The Shifting Sands of B2B Ecommerce

Business to Business (B2B) E-commerce is booming.

It is estimated that in the US alone, B2B E-commerce will top $1.13 Trillion within 5 years.

This sudden growth spurt is a result of 'channel-shifting' behaviour among B2B buyers who are buying more online than over the phone or from offline channels. This in turn has allowed manufacturers and distributors to cut operational costs by focusing on 'self-serve' Ecommerce development, rather than costly sales teams and call centers.

In a report earlier this year, research group Forrester says petroleum products, drugs and pharmacy sundries currently account for the largest share of US B2B Ecommerce sales. But it predicts that the fastest-growing categories over the next few years will be durable goods, such as motor vehicles, parts and supplies; electrical and electronics products; and industrial machinery.

Forrester says in the report:

“B2B buyer behaviour has changed dramatically in the recent years. Both professional and non-professional B2B buyers are now taking a digital-first approach to discovering and making purchases.”

This is not a trend isolated to the US either. All over the world, from UK to the Middle East, B2B Ecommerce is becoming the primary channel and Redbox Digital is delivering B2B sites on Magento Enterprise Edition.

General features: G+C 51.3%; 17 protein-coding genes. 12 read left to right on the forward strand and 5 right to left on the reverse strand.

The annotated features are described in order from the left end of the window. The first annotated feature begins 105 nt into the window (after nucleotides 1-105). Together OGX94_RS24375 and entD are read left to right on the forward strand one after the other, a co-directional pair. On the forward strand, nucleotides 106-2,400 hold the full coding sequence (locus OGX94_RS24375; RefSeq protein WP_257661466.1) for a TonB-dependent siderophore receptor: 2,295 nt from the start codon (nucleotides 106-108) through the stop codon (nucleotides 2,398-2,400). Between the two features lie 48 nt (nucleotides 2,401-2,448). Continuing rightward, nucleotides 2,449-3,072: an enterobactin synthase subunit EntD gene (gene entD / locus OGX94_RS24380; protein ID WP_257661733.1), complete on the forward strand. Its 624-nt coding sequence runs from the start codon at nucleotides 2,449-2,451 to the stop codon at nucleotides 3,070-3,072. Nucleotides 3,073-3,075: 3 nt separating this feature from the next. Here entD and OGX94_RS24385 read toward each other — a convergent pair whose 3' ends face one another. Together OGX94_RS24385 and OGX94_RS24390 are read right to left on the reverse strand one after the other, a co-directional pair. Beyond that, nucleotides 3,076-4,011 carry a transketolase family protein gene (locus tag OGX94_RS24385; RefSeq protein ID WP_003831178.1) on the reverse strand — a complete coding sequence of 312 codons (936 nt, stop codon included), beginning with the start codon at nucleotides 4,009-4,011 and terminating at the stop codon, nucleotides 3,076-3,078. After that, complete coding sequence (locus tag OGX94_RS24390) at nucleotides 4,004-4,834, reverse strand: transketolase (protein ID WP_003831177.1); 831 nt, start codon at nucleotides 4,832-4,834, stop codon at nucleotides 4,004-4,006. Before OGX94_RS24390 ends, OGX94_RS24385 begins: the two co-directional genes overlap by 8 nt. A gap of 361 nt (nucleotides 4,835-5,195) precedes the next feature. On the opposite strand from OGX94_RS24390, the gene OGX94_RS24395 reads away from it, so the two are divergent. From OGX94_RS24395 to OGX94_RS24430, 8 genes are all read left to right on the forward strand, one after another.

Redbox's Jonty Sutton thinks that it is a trend that will continue:

We have several clients who are doing B2B Ecommerce including Alexandra Workwear who sell work-wear and uniforms. In our Dubai office, we know that there is demand for B2B sites in the GCC region and Saudi Arabia for sites selling everything from commercial kitchen supplies to printer cartridges. The increase in SOHO and SME businesses also means that consumables like coffee cartridges and  phones are bought online by time poor entrepreneurs.

So why is the industry moving away from trusted paths, and adopting B2B Ecommerce? One explanation that B2B buyers are being hired younger and younger, with Google research demonstrating that 72% of B2B buyers in the market today are under 40. The modern business buyer is familiar with digital first, their personal B2C experiences has altered the way they view the buying process. Traditional buying conventions - brand loyalty, personal interactions, person-to-person service, take a second seat to affordability, desirability and ease/efficiency of delivery.

Whatever the reason, the landscape has shifted for B2B, and business enterprises need to alter their style to adapt to a new, younger B2B buyer. Customer service remains a priority, but Ecommerce conventions of the B2C market must be carried across if B2B is to remain appealing. Particularly in the wake of the recent launch of Amazon's own B2B marketplace.